The Spanish High Court says it will launch a war crimes investigation into seven Israelis, including a former defence minister, over a 2002 attack that killed 14 civilians and a Hamas commander in the Gaza Strip.
Spanish law allows the prosecution of foreigners for such crimes as genocide, crimes against humanity and torture committed anywhere in the world. Israeli Defence Minister Ehud Barak called the Gaza legal case "delusional" on Thursday.
The Gaza-based Palestinian Centre for Human Rights is bringing the case against then-Defence Minister Binyamin Ben-Eliezer and six military personnel involved in the decision to drop a one-tonne bomb from an F-16 plane into a housing block on July 22, 2002.
Although the blast killed Hamas commander Salah Shehada the human rights organisation said it was only bringing the case on behalf of the families of 14 civilians killed, nine of whom were children, and 96 injured.
Palestinian Centre's lawyer Gonzalo Boye said: “If Israel would like to be a civilised nation it will have to accept the rule of law, and the rule of law is not served with a 1,000-kg bomb.
“I do not justify the actions of Hamas. I think both parties are guilty. The only people that are innocent are the civilian victims. We have excluded from our criminal case that person from Hamas who was the target of the Israeli army.”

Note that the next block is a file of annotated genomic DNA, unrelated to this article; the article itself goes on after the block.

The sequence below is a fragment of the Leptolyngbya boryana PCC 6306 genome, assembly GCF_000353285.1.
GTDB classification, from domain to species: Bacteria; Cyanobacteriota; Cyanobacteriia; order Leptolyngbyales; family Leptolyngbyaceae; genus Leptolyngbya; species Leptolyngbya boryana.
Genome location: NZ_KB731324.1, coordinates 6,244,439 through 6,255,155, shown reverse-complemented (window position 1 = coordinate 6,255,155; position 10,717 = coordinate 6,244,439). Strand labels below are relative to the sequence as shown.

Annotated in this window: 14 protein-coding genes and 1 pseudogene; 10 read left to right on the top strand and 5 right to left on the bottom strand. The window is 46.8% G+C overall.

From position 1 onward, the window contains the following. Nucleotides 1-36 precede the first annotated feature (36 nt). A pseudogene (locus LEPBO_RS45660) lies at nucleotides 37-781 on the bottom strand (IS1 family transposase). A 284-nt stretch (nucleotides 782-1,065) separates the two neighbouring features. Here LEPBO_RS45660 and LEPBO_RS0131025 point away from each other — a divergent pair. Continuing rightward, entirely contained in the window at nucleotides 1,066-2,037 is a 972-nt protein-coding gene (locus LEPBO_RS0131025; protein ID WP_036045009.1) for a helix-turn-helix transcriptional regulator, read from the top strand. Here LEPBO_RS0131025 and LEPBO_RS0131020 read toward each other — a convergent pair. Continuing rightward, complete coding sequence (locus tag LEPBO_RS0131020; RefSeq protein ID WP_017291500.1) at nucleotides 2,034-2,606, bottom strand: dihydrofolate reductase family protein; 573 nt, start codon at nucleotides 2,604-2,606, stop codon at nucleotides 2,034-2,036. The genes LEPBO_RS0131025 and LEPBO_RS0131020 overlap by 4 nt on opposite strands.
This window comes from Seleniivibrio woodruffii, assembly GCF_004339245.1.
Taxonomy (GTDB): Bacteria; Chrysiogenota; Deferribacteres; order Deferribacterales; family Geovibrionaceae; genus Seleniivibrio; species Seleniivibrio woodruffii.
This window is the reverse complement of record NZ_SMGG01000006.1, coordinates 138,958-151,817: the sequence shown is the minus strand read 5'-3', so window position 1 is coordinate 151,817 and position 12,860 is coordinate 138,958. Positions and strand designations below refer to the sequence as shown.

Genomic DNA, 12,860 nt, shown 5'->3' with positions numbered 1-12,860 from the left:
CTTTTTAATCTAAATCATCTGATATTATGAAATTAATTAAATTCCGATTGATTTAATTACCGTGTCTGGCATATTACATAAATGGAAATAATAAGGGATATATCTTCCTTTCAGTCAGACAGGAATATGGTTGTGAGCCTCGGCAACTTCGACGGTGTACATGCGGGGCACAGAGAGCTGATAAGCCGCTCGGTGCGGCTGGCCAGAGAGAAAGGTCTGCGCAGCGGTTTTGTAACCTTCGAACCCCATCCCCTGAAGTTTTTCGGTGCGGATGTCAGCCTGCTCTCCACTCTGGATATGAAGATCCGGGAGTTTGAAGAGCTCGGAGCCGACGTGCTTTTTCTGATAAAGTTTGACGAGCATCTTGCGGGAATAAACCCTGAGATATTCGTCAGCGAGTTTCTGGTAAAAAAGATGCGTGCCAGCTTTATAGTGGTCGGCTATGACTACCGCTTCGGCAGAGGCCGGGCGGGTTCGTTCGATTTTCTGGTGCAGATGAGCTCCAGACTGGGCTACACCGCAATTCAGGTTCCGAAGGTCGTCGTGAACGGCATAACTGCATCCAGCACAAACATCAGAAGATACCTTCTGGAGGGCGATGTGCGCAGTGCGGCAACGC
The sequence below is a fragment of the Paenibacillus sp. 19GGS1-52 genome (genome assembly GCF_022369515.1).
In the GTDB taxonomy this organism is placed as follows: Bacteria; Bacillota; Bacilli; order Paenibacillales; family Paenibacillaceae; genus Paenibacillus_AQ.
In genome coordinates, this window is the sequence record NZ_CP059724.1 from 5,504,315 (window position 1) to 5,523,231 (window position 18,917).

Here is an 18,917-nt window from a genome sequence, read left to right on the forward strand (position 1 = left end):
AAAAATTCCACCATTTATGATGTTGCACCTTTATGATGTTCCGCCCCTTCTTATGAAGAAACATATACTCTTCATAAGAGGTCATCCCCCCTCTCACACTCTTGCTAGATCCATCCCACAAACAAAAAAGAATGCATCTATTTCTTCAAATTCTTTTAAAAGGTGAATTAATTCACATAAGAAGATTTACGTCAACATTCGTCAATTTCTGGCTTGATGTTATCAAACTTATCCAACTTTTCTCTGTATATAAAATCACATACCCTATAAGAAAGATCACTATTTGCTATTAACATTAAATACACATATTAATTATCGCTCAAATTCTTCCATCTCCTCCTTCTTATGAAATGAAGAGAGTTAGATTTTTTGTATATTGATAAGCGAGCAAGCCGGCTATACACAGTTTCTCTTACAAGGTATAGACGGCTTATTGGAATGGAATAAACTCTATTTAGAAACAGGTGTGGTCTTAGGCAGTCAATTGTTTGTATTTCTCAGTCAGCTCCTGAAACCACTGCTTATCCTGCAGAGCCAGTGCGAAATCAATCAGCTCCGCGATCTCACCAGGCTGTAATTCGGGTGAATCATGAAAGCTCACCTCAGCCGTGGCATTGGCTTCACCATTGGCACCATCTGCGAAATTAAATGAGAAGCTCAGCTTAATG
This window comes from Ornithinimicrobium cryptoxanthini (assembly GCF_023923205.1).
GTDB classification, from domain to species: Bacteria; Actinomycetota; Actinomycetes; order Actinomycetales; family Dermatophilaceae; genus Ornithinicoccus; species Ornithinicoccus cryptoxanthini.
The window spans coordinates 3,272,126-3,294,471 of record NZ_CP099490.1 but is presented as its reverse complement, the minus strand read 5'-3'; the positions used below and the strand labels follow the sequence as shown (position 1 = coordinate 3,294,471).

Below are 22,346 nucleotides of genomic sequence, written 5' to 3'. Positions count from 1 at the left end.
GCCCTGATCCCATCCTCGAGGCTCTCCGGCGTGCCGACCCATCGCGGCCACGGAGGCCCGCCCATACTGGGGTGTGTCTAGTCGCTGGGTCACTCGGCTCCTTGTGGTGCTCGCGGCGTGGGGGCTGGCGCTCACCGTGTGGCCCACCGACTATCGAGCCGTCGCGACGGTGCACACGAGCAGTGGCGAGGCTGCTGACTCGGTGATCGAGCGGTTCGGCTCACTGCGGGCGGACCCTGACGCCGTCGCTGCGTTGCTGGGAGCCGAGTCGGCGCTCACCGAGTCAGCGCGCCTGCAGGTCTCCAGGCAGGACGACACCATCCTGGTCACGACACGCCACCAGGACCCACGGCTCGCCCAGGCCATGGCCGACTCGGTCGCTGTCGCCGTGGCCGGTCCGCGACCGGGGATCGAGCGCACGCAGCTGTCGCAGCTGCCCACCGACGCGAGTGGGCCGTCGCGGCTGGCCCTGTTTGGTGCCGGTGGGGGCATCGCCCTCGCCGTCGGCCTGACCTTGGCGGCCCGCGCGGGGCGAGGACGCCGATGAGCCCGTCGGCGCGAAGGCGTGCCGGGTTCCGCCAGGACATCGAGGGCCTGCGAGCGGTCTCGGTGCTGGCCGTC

Judge Fernando Andreus will lead the investigation which will last several years. The case was taken up by after Israel declined to reply to a question from the court last August as to whether the seven would be tried at home.
This is all well and good. I fully approve of Israel and Hamas being called to account for the slaughter of innocents. However is this the job of the Spanish court system and should it not be left to an international court of justice?
I beg this question as Spain’s judges are about to go on strike in protest at their workload and lack of resources. Many important cases are suffering lengthy delays because of the huge backlog. The Huelva child Mari Luz Cortes died after being kidnapped by a paedophile who should have been in prison at the time if the court system had been working effectively. Yes I believe in justice – but Spain needs justice first before its courts go show boating on the international stage.